Three more records below: More

    Carlow Slater's Directory 1842

    Clare Doyle

    Friday 25th April 2014, 09:36AM
  • Dear Constance, I two have started to search for my Thornton ancesters. I stem from William Henry's second son Frederick for whom I have no unformation. My infomation on his mother Juana Maria di Perini born Portugal 1803, the forname seems to have Irishised over the years Joanna is that used on the Probated Will in 1849. I have bought  WHT's will in Email form from the National Arcive it is two pages of closely written hard to decifer hand writing,even when enlarged. I had hoped to learn the names of more of his children, possible names include your William henry and my Frederick as well as the unconfirmed Mathilda, Joseph and Sydney. Ifyou would like to try I could mail it. I have also managed to roughly  piece together  WHT's military service and would happly compare it to such information you may have , .Of Frederick's decendants I only have details of Mary (1850-1914) whomarried  1880 the Reverend Later Canon later Archdeacon John Healy (1850-1942) LLD Rector of Kells Co,Meath.They had ffive children Iris,Guy, Olive ,Eve Eleanor (186-1978) and Colum.Eve married 1908 the Rev arthur Meagher Cave(1884-1942) of Cork they had four children Mary, Vera Eleanor, (1914-1965),Stephen, guy and Rosemary. My mother Vera married 1939 David Ingles Campbell Robertson (1905-1978) Master Mariner they had two sons, me john stephen campbell Robertson (1940-  ) no children  and my brother David  Gordon Campbell Robertson(1941-  )  PhD Sydney Metalurgy who narried Ruth Docker they  now live in Rolla Mo USA and have two daughters and who in turn have two childern. I live in Stuttgart Germany, my mail adress I am in touch with relatives in Ireland, hoping this all helps and that you can help me fill in gaps and that we can both find more anout the 17th and  18th centuries.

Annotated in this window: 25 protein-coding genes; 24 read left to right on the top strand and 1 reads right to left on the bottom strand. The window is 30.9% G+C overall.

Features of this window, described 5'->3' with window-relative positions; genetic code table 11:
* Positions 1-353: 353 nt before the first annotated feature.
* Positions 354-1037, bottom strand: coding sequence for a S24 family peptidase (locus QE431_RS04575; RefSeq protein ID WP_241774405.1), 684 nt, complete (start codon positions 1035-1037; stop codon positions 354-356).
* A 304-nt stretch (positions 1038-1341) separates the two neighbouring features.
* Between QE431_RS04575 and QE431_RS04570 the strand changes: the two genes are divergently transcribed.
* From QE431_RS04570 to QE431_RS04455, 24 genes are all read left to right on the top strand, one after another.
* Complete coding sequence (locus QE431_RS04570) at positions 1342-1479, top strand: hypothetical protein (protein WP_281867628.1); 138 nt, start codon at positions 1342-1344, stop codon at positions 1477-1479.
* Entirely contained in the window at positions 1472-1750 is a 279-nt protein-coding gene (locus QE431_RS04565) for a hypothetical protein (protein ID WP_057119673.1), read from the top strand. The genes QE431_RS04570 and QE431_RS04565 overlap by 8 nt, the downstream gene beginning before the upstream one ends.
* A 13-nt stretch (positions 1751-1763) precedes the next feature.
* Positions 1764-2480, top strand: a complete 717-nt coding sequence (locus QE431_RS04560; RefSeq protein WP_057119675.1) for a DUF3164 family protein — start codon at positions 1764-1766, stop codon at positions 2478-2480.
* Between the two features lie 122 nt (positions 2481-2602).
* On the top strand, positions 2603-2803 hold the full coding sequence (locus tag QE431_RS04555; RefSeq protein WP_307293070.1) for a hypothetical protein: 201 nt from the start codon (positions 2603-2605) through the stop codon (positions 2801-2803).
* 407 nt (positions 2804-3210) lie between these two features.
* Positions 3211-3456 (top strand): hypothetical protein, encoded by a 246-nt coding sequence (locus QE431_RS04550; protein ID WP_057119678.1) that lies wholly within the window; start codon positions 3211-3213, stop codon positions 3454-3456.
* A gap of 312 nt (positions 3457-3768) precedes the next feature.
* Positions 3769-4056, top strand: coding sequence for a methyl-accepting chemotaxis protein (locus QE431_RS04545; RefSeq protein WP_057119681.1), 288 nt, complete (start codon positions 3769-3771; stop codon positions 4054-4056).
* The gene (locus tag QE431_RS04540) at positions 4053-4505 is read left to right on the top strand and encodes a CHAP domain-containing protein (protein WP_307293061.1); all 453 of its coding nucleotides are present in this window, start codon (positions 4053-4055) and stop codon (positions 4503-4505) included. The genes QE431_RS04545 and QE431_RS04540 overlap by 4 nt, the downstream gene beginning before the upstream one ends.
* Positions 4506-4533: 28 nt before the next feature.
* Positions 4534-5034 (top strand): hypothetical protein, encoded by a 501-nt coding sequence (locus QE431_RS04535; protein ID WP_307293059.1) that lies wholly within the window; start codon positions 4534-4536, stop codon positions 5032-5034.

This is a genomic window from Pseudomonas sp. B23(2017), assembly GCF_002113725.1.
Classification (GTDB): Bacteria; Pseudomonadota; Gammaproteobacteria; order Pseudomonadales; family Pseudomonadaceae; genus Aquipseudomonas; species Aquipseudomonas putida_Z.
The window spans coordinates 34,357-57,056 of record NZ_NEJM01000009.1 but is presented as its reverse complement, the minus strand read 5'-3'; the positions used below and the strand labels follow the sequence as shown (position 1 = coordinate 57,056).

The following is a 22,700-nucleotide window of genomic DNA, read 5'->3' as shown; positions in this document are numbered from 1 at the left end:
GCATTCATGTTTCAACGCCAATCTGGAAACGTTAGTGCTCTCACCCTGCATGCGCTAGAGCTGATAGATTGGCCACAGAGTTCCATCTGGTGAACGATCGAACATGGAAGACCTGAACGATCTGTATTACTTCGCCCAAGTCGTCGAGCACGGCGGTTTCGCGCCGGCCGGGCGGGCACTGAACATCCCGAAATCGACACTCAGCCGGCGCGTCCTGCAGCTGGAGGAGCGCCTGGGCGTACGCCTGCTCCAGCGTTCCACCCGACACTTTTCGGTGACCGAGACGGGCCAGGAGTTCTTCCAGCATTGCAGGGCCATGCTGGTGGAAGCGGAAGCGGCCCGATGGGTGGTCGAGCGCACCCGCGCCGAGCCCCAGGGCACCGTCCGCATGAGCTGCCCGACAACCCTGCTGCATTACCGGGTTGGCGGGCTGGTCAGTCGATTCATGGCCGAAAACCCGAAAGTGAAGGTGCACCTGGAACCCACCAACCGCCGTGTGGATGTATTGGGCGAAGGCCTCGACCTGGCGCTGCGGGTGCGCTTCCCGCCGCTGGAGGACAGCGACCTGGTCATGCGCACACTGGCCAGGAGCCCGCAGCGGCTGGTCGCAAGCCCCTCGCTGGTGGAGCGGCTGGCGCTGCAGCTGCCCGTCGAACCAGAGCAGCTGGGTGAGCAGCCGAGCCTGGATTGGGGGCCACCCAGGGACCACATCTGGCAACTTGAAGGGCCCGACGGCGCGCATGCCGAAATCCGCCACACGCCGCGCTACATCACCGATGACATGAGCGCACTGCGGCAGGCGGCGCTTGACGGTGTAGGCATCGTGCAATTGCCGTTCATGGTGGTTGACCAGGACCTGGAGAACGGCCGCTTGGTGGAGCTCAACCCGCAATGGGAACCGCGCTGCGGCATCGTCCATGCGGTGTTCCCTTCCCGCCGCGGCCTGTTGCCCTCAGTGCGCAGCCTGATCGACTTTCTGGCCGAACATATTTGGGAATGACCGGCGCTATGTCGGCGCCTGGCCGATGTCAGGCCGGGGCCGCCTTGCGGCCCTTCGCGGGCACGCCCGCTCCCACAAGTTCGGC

John Robertson

    Thursday 29th May 2014, 06:32PM